The Wicker Breakdown:
This week's show starts with Chevy Chase talking on the phone before he starts his introduction. It turns out that he is actually not in studio but addressing the audience via satellite explaining how he missed his flight. The monitor is on a stand that falls over in the tradition of Chevy's old opening routine which leads him to announce, "Live from Burbank..."
We then go to an art gallery for the opening of Eddie Murphy's "Kill my landlord," character's new Harlem-themed art exhibit where the talks harshly to the white folks who love the immersive experience.
Joe Piscopo tells the tale of an extraordinary woman that he is now seeing, that woman being Rose Kennedy and we see home video footage of the two hanging out on the beach. He then proposes to her even though his friends are against him seeing a woman who is 93.
We then hear from John Hinckley who pitches his run to be president the President claiming to be the perfect wacko to be able to navigate America's wacky ways.
The Web is a fake commercial that I can't find anywhere on its own, but according to a site that I reference, it comes up as a repeat in a few episodes so I will wait until it comes up again later to share what it's about.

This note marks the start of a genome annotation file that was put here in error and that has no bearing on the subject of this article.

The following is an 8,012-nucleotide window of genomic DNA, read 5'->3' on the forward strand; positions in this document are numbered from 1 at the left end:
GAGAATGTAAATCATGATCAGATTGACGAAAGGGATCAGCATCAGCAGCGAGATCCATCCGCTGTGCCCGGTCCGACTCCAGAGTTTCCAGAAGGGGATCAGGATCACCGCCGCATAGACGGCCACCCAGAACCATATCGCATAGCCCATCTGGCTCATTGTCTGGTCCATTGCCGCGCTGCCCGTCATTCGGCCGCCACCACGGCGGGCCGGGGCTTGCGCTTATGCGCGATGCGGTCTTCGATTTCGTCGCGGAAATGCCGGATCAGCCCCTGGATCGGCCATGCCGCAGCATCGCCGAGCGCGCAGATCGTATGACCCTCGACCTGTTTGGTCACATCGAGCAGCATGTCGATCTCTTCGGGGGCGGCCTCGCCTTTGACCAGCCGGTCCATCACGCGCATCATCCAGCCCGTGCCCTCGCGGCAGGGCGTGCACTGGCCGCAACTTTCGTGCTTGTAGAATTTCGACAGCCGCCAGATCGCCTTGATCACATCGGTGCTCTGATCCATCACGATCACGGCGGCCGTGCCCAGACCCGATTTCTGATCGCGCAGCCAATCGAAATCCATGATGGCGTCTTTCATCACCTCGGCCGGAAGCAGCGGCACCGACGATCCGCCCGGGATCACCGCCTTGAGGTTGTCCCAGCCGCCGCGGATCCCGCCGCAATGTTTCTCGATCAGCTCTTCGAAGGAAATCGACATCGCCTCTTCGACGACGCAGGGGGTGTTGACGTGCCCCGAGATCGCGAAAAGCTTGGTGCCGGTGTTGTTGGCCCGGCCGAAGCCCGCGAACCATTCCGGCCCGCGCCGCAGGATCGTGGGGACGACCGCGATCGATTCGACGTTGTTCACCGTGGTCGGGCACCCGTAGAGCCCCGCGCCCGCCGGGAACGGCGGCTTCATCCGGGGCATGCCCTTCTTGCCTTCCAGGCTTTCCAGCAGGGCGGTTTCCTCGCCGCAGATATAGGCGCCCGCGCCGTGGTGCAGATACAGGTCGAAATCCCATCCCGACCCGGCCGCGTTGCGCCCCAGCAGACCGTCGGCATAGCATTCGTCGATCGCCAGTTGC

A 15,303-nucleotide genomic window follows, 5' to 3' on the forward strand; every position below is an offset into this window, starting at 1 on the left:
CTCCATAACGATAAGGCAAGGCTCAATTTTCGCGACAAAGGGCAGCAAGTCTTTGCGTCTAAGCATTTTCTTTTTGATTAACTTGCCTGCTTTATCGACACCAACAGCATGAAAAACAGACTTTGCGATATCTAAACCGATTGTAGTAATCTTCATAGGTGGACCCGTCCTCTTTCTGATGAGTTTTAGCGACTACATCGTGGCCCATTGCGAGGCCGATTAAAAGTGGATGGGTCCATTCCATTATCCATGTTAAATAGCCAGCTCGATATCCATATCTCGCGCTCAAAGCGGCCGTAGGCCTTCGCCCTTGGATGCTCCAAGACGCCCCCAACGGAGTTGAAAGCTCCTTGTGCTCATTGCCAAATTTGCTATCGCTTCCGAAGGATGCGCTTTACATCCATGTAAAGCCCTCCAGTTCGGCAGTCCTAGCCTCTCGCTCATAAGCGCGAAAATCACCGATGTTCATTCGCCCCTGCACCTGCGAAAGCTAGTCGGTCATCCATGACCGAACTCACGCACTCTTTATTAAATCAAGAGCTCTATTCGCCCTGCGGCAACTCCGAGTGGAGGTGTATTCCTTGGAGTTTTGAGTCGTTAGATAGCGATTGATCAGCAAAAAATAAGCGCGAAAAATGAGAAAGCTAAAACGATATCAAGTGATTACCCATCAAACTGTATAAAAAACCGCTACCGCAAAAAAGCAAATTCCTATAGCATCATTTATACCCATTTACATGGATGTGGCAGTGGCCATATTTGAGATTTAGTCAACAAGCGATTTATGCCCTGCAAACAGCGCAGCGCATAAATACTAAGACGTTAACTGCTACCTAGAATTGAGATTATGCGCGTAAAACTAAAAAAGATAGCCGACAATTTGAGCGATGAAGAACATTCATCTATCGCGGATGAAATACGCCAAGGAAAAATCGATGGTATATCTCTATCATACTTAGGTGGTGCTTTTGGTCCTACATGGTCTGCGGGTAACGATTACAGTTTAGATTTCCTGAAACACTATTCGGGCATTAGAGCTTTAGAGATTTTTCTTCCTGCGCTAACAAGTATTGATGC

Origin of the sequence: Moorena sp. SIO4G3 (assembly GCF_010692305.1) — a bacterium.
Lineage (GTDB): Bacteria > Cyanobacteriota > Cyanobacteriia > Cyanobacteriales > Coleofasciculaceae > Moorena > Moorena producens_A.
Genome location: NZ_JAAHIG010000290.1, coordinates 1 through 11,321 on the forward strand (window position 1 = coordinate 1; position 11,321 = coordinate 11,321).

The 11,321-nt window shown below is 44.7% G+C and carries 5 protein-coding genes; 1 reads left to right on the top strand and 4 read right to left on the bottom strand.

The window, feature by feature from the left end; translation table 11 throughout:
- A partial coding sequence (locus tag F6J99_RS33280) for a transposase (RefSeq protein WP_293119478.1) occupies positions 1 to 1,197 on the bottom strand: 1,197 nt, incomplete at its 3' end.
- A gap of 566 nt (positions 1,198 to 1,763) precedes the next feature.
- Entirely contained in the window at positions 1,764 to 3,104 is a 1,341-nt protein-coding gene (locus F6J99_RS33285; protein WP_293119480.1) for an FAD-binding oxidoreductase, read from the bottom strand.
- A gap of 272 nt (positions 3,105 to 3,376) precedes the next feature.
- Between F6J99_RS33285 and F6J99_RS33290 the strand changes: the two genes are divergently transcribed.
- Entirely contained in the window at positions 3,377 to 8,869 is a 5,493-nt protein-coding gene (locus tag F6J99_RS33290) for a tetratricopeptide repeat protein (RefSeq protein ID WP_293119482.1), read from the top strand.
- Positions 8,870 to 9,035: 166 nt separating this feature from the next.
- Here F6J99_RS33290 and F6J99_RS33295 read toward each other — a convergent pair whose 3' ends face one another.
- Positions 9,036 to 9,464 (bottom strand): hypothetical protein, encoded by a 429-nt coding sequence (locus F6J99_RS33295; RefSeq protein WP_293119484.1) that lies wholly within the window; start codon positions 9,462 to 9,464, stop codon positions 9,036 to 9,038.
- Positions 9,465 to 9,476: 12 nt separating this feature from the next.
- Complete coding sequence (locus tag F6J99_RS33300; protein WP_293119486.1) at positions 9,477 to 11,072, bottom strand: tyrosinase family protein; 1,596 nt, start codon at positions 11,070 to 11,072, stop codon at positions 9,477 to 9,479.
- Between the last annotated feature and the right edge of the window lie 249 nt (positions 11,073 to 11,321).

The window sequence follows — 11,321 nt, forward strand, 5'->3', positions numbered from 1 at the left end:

Mystery Theatre is a parody of the horror movie show hosted by the real Zacherley who throws to the latest Land Shark bit.
Chevy Chase starts an introduction from the monitor only to be interrupted by Danny DeVito Queen then takes the stage to perform Crazy Little Thing Called Love.
We then meet Alan: A Video Game Junkie who is obsessed with video games highlighting the growing epidemic in a short film that is still pretty relevant today. Meanwhile, the people who want to fix this problem are more interested in getting children to spend their money on material goods and use Pavlovian response electric training to cure the kids of their vice.
This week, new cast member Brad Hall gives us the newly named Saturday Night Live News where Piscopo gives us the sports. Brad Hall calls a corrupt politician at home and tells him off. Sweetchuck plays a Father who reviews The Readers Digest Bible, and Chevy checks in via satellite where he claims to be in Beirut even though he is clearly on the Tonight Show set.
We then get a sketch that makes fun of Late Night With David Letterman as he interviews Eddie as Gumby. Piscopo actually makes a pretty good Letterman when you keep in mind the Letterman from that time. Awe, they also parody Larry Bub Melman who was always my favorite of Dave's novelty guests.
Siskel And Ebert then break new grounds by reviewing the show while it's still in progress with genuinely interesting insights. Their biggest criticism is Chevy's phoned in appearance as he, in the monitor, makes faces behind their backs.
Queen then returns to the stage to perform Under Pressure.
Finally, Chevy Chase closes the show by thanking the audience and saying his goodnights.